Wayne tells Prudence there is a doctor at Fort Laramie, but that's about two weeks from where they are now.

Brizzard sees Garrison watering his apple trees that he will plant in Oregon Territory. He picks up his whip and goes toward Garrison. With the whip Brizzard starts snapping the apple trees stems in half. Garrison tells Brizzard that the water came from his own water rations, but Brizzard is not the type to listen to others. So, once again, it's up to Harris to knock Brizzard down again. The fight takes longer this time.

It starts raining, making the people rush to take the lids off their water barrels and find other containers to catch the rain. Garrison stops the fight when he strikes Brizzard on his fanny with a strong stick. Harris says they will have to finish this fight later because right now he has an appointment with a good drink of water. Brizzard says he's going to kill that Harris.

Grandmother Cooper dies. A funeral in the rain is held for grandmother. Garrison has planted an apple tree near it.

The wagon train is about to reach Fort Laramie. One of the undercover soldiers shows the kids how to load a gun and how to shoot it. In the audience is Harris. Wayne comes over and tells the soldier, named Ellis, he knows he isn't supposed to be doing that. Ellis says "yes, sir" and leaves. Harris tells Wayne that there was a B imprinted on the revolver. He's sure that means its government property. Wayne tells Ellis that out here in the West too many question can get a person killed.

The group comes upon an Indian sign. It's a warning from the Arapahoe. Harris asks what do they want? Seton says: "They want me." As soon as Seton says this, he is hit in the mid-section with an arrow. Seton's friend Jesse goes out to find the killer of Seton. He finds him and shoots him in the back. Jesse returns just before Seton dies.

Now Captain Wayne takes control of the wagon. He says he's putting Harris in the back of the train. And he will have Brizzard there to make certain Harris stays there. Harris, of course, resents this and he tells Wayne tht he knows he is Captain Wayne of the US Army. He will write a dispatch to his editor to tell him that. Wayne says he will just take the dispatch from Harris. Harris says he can always write another dispatch.

Wayne finds Brizzard asleep under his wagon. He kicks his boots and Brizzard gets up. Wayne tells him that Harris took Brizzard's knife, pistol and horse and left the encampment. So Brizzard is going to have to go after him tonight. Waynes tells Brizzard that if he has to, go ahead and shoot Harris. Brizzard loves those words.

Fort Laramie. The cavalry pours out of Fort Laramie. A white man brings the daughter of his wife into Fort Laramie. He tells her she better not run away or he will beat her worse than he beat her squaw mother.

Harris rides into Fort Laramie. He starts up a conversation with the Indian woman, named Shona. She doesn't say anything to him until she says in good English: "Thank you, Mr. Harris." She goes into the general store, followed by Harris. The store keeper holds a gun on the wife beater, telling him to take his furs and get out of here. The wife beater says he's going to beat the shop keeper unless he gives him $100 dollars for his furs.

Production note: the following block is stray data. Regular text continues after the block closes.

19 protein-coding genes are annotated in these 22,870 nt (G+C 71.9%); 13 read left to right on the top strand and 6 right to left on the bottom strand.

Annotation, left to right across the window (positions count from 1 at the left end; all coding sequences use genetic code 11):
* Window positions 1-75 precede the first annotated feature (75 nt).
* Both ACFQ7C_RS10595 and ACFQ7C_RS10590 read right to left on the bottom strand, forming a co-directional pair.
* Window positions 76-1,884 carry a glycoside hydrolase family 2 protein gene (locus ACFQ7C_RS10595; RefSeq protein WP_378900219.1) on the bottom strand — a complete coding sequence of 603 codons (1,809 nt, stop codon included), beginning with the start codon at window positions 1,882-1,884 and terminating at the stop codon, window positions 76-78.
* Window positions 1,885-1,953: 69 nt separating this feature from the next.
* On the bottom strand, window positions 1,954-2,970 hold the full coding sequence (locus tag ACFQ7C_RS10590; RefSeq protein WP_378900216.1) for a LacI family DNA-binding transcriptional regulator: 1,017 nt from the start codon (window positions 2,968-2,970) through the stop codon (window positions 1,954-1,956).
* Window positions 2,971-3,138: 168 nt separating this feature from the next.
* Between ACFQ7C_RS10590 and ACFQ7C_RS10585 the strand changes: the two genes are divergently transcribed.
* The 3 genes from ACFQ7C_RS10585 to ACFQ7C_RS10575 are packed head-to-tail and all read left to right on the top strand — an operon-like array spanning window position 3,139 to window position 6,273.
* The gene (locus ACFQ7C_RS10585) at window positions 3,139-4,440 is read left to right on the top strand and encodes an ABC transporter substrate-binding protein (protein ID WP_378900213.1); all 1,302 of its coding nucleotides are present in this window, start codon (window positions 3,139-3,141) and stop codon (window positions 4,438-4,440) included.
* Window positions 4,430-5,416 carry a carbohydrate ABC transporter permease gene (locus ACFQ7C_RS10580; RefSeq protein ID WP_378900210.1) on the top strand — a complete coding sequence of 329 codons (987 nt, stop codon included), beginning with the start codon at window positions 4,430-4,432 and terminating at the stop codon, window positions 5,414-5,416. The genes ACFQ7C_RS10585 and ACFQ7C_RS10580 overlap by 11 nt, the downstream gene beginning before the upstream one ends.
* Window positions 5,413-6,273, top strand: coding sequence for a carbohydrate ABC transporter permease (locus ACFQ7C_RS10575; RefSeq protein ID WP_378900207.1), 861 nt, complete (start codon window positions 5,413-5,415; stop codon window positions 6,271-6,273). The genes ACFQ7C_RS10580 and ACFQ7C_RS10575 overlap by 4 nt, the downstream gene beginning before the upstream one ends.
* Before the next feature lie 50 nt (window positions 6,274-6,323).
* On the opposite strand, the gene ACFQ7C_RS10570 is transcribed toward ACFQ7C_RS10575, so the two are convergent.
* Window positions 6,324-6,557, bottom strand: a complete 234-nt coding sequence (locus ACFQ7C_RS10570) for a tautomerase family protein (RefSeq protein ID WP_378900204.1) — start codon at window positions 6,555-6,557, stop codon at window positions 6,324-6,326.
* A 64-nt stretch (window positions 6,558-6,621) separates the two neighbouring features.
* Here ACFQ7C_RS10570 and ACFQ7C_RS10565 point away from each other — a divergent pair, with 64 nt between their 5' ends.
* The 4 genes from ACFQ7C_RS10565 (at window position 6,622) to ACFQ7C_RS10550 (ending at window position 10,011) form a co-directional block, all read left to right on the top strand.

Harris says he has a better solution. He will give the wife beater $100 dollars for the firs and another $100 dollars if he will get his dispatch sent to his publisher in New York. Moreover, the shop keeper can keep the furs. So everyone seems happy.

The wagon train reaches Fort Laramie. Harris asks if there is another way out of the fort? The wife beater says he will hide him with the Indians if Harris will give him another $100 dollars. Harris accepts the deal.

Wayne comes into the general store and asks if there is a letter for him. There is. The letter says: "A state of war exists between the U.S. and the government of Mexico. You are to proceed to Buena Vista and place yourself and your men under the command of General Zachary Taylor."

The Coopers come into the store and Wayne tells Prudence he wants to speak with her outside. Wayne tells her that he has to head out south headed for Mexico. The United States is at war with Mexico. She says she will wait for him.

Once Harris is in the Indian village the Indians jump him and the wife beater takes all his money. Already tied to the ground is Brizzard. Now Harris is tied to the ground. Wife Beater justifies this by saying the white man has been killing off the buffalo, causing starvation among the Indians.

It sounds like the Indians are going on the warpath. And it seems that Shona is going to release Harris. She kills the Indian on guard duty. She then cuts the ropes holding Harris down. They rush to tell Captain Wayne that the Indians are headed for the fort.

Now Brizzard comes driving a wagon into the fort. In the wagon is Wife Beater and some Indians. Once the wagon is inside the fort, the Indians attack from the outside. When Brizzard stops the wagon he jumps out and says it's a trap. The Indians jump out and the civilians and soldiers fire at them. The door is still open and the Indians pour into the fort.

Now a second wave of attack comes. Garrison is shot. Wife beater receives a knife to his mid-section. The whites explode a wagon full of gun powder, which scares some of the Indians away. They start a general retreat.

Shona looks around at all the dead bodies. She tells Harris that it's because of this that she renounces her people. Harris puts his arm around her and they start walking away together. Prudent kisses Capt. Wayne.

Now Capt. Wayne leads his detachment south towards Mexico. Harris takes Shona and the Garrison wagon and heads back to West Port. Those civilians still alive get back on the Oregon Trail headed for Oregon City.

 

The film is okay.  Nothing all that special about it.  You see some of the problems faced by the pioneers on the Oregon Trail, but certainly the number is no where near the actual number.  It was funny seeing the painted background instead of actual footage of a prairie while the wagons were on the trail.  Fred MacMurray (as Neal Harris) does a good job. 

Patrick Louis Cooney, Ph. D.